Financial Transaction Tax (FTT)
The introduction of the EU Financial Transaction Tax (FTT or Tobin Tax by reference to the Nobel Prize-winner economist) has been largely debated since the beginning of the 2008 crisis.
Following the ECOFIN meeting held on 22 January 2013, the EU Commission finally approved the introduction of an FTT amongst a subset of EU Member States under the enhanced cooperation procedure. The FTT Directive Proposal was finally launched by the Commission on 14 February 2013.
Where we are and where we are going to
Given the difficulty faced in achieving a common agreement between the 27 Member States under the first FTT Directive Proposal, a subset of EU countries decided to go ahead and support the introduction of the FTT through the enhanced cooperation procedure. As expected, a Qualifying Majority was reached at the EU Council and a decision authorising the “enhanced cooperation” procedure was agreed. Nonetheless, some Non-Participating Member States remained critical as to the procedure agreed for the FTT implementation.
On 18 April 2013, the UK government lodged a formal legal claim at the ECJ against the introduction of the EU FTT under the “enhance cooperation” scheme based on the existence of extraterritorial effects which are contrary to national prerogatives in tax matters. In this context, Luxembourg has publicly manifested its support for the claim but it is yet to be seen whether further action will be adopted by the Grand-Duchy.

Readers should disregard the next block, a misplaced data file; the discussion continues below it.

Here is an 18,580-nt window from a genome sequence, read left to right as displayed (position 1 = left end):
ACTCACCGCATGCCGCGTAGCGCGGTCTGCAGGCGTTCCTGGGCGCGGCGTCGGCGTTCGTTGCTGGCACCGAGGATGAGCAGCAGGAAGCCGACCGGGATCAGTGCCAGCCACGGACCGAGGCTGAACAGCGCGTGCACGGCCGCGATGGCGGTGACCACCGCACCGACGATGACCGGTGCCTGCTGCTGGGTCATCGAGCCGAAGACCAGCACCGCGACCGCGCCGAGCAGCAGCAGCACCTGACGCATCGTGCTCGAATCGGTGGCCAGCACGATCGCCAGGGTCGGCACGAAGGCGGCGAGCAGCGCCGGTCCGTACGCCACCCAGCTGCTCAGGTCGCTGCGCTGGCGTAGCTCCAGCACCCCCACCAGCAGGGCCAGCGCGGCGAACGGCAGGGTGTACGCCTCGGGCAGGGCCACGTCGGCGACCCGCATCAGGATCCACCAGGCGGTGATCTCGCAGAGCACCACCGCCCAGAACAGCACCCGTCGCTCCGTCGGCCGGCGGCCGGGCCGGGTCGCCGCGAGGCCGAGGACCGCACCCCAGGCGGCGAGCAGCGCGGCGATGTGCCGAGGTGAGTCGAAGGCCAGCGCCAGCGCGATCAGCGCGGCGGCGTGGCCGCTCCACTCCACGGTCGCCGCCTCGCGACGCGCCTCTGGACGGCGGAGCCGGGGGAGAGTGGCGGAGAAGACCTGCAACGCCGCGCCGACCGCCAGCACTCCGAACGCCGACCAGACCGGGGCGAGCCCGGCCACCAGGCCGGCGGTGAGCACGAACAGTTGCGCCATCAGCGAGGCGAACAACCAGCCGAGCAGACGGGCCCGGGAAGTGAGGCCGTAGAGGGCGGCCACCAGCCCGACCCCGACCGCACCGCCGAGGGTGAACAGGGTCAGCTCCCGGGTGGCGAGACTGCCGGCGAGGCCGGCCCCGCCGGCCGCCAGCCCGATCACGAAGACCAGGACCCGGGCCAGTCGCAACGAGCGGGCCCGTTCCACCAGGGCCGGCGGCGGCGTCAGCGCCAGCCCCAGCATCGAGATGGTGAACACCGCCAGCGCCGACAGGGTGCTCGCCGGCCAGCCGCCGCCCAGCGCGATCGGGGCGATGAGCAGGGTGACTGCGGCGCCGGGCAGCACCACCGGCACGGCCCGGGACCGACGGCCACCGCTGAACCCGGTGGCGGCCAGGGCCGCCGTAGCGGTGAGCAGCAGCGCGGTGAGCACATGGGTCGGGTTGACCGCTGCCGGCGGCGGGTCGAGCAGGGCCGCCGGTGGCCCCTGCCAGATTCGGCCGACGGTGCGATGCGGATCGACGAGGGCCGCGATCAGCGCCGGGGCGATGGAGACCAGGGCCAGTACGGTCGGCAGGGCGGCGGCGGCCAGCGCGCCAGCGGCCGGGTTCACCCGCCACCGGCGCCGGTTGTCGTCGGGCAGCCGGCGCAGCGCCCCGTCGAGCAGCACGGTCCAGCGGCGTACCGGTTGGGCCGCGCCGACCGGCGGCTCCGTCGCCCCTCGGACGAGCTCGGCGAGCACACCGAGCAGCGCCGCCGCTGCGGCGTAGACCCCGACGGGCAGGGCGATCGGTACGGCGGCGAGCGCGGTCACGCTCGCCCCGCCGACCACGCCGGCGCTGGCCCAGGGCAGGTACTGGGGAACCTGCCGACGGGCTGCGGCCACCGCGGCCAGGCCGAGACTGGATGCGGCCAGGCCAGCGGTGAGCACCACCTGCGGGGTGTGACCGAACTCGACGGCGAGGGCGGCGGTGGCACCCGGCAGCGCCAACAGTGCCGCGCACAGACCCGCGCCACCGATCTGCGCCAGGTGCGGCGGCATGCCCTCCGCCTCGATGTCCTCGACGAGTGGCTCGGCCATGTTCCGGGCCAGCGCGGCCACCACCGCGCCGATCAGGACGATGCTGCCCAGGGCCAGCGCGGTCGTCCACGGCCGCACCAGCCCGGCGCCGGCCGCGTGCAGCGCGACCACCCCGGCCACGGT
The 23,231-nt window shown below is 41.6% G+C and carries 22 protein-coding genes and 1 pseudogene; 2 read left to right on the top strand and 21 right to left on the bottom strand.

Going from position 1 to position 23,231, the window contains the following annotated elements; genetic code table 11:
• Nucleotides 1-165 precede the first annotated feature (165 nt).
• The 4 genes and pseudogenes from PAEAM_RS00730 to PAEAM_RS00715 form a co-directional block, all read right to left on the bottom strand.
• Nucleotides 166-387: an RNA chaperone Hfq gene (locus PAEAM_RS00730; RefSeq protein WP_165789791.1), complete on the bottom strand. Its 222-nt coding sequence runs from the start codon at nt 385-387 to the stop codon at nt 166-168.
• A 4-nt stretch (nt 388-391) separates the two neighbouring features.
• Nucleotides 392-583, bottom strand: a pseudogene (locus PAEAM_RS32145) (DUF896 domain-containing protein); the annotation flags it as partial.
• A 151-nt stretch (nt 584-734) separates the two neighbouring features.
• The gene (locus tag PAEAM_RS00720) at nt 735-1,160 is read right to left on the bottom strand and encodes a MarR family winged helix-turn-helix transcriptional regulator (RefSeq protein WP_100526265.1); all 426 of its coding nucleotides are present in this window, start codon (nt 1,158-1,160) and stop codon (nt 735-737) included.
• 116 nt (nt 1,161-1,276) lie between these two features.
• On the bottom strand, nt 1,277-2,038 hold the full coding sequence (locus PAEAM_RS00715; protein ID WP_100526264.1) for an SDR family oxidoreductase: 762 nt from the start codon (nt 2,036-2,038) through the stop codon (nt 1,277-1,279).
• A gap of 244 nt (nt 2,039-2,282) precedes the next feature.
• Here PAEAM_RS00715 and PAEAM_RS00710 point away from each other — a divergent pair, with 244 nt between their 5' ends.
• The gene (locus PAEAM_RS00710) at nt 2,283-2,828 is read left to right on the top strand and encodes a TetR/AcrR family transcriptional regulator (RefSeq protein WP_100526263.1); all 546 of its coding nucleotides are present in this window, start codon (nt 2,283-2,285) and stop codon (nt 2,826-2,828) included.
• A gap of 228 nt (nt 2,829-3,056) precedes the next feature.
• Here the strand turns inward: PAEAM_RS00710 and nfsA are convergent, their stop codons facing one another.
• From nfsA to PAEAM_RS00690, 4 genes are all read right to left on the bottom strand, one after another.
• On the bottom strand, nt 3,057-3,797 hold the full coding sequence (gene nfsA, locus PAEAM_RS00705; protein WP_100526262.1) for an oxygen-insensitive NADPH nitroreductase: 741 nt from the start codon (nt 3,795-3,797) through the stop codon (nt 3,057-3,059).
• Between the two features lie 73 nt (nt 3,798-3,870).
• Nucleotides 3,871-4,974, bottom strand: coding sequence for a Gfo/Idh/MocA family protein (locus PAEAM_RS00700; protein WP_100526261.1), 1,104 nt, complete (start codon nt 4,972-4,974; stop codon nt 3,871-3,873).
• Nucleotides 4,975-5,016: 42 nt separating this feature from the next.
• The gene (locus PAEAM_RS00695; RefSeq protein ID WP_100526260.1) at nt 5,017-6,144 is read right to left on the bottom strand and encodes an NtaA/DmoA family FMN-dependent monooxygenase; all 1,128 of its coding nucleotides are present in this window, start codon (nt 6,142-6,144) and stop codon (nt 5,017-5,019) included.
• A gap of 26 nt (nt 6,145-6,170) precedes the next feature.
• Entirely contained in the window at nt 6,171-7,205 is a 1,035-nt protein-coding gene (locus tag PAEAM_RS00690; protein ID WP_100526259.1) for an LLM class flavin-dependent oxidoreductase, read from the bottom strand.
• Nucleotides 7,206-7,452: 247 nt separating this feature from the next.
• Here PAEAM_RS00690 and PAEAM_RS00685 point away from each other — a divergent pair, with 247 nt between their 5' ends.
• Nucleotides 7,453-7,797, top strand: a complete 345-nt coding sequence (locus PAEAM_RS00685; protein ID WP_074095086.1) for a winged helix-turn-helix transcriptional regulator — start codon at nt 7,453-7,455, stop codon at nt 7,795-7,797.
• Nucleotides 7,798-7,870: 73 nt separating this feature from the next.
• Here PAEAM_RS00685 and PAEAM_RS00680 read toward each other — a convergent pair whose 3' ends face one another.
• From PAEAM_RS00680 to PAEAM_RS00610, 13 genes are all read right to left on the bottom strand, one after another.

As of today, 11 Member States (the “Participating Member States”), have agreed to the “enhanced cooperation” FTT scheme, namely: Austria, Belgium, Estonia, France, Germany, Greece, Italy, Portugal, Slovakia, Slovenia and Spain. The Netherlands has stated that it may, under certain conditions, be interested in joining the Participating Member States (e.g. exemption for pension funds).
Countries in favor of the enhanced co-operation for an EU FTT
The shape of the tax
Even though, the FTT Directive Proposal is largely based on the original draft directive published on 28 September 2011, some amendments have been introduced in matters such as:
- The issuer basis principle ;
- Stock loans and repurchase agreements ;
- Anti-abuse general clauses, and;
- The issuance of depositary receipts.
For more information please refer to the FTT newsletter dated 14 February 2013.
A patchwork of unilateral FTT across Europe
Aside the initiative of the EU Commission, several Member States across Europe have started to introduce or plan to introduce in their domestic legislations a transaction tax unilaterally, e.g. :
- France – effective from 1st August 2012
- Hungary – effective from 1st January 2013
- Italy – effective from 1st March 2013
For further details, please refer to our local FTT newsletters.
Impact for Luxembourg
Even if Luxembourg is not part of the enhanced cooperation agreement, its financial services industry will be impacted directly or indirectly. It is therefore crucial that all Luxembourg players stay abreast of the latest EU developments and understand the basics of the new proposal as it currently stands.
How Deloitte can help
Deloitte has developed a network of FTT experts across Europe to share their technical and industry experience and knowledge, but also to be in a position to assist efficiently financial institutions on a cross-border basis.
Our team is composed of both tax and consulting experts who will be able to assist you in assessing the impact of the tax on your business, in understanding the systems and processes changes required to identify taxable transactions and fulfil all reporting and payment requirements.